Was it also in the comics that she doesn’t wear the helmet because it blocks her powers?

No. I needed a reason. You have this strange thing where you’ve got this one cop who never takes his helmet off and then you’ve got another cop who’s a girl who won’t put her helmet on. I needed a reason. I had a reason for Dredd which is that you only see him in a context where he should be wearing his helmet. It’s not like you’re seeing him in the shower and you’re thinking, “Why are you wearing a helmet?” Actually, the very beginning of the film I played a kind of joke which is people got so annoyed that Dredd took off his helmet in the first film, I thought the first time you see Dredd he’s going to have the helmet off just to wind people up and then immediately he’d have it on and you’d move on. But, that line of Anderson’s, I thought I’ve got to have a reason why she doesn’t have a helmet. That was as good as I could come up with.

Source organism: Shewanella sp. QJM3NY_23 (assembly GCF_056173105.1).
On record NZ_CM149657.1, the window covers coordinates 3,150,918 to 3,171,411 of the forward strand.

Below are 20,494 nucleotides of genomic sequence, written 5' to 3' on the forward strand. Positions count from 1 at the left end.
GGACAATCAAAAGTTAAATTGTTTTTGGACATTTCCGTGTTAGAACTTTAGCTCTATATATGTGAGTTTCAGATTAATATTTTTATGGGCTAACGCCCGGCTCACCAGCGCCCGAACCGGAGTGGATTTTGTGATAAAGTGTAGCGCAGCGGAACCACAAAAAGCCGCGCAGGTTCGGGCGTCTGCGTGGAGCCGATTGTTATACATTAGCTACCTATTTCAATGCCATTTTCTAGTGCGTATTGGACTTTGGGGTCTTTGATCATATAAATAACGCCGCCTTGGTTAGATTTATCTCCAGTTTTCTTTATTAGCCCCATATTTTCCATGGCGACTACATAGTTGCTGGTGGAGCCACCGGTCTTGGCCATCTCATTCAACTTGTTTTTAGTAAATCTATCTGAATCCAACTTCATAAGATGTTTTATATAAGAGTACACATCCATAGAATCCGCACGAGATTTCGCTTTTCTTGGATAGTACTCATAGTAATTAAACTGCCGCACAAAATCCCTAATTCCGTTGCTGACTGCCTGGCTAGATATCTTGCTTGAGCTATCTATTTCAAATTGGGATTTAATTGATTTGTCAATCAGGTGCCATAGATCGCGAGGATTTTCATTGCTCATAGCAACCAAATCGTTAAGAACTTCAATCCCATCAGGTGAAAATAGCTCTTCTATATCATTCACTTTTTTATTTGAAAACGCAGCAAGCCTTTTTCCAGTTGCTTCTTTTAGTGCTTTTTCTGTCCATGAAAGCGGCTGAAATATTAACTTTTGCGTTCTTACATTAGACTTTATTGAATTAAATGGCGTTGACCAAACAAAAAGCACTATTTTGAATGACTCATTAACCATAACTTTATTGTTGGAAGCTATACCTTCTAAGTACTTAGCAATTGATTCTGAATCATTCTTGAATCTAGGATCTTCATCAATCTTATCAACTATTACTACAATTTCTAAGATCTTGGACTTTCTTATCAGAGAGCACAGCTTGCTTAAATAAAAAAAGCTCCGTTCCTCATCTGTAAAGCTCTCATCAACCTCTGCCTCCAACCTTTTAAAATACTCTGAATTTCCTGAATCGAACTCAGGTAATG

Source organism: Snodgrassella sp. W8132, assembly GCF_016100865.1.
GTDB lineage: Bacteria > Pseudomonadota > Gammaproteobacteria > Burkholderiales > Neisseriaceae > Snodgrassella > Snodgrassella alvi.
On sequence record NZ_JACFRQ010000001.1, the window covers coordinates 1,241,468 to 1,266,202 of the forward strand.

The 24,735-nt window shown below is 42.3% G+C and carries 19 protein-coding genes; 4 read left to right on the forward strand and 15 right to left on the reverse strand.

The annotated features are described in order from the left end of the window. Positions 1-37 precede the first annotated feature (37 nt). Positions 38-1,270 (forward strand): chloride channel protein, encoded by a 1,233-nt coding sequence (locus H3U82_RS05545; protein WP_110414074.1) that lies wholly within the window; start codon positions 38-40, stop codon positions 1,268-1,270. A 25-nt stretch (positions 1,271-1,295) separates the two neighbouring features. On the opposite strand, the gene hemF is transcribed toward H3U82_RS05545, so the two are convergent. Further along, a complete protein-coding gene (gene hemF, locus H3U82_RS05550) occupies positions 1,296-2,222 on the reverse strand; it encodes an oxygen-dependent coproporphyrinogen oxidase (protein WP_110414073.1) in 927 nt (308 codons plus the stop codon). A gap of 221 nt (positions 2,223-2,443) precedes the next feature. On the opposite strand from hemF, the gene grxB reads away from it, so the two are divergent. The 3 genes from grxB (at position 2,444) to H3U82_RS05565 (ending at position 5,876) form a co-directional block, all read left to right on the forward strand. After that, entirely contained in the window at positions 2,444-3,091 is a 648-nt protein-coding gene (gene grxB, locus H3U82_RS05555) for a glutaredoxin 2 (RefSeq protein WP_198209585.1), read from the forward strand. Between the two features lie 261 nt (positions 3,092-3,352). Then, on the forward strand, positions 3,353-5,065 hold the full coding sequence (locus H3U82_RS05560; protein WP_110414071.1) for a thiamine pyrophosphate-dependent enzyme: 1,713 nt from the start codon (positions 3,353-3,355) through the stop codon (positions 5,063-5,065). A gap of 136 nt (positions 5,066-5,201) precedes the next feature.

Was it a mandate from somewhere that we want to see pretty Olivia Thirlby?

No, no, there was no mandate like that. One of the things about this film is that the way it was made precludes that kind of mandate. This is a British independent which is made for much less money than you would make it for if you’re working in the studio system. It would actually be against your interest to make it for this little money. You would be deliberately looking to spend more for all sorts of different reasons. There’s a group of guys who I always work with. There’s producers but there’s also key crew as well. Essentially what we do is we put together a film and we say, “Here is our very clear intention. It’s very clearly laid out in the script. We have concept material. We have views of the city that we can show you. This is what the guy’s uniform will look like.” We give them a whole package and we say, “This is what the film is. Would you like to finance it or not?” So we’re not really looking for input in the film. We’re looking for people who are going to support the film we want to make.


Is Ma-Ma from the comic books?

No. It’s influenced by the world of the comic. She’s great, and she’s Lena Headey.


Were you writing a hard R?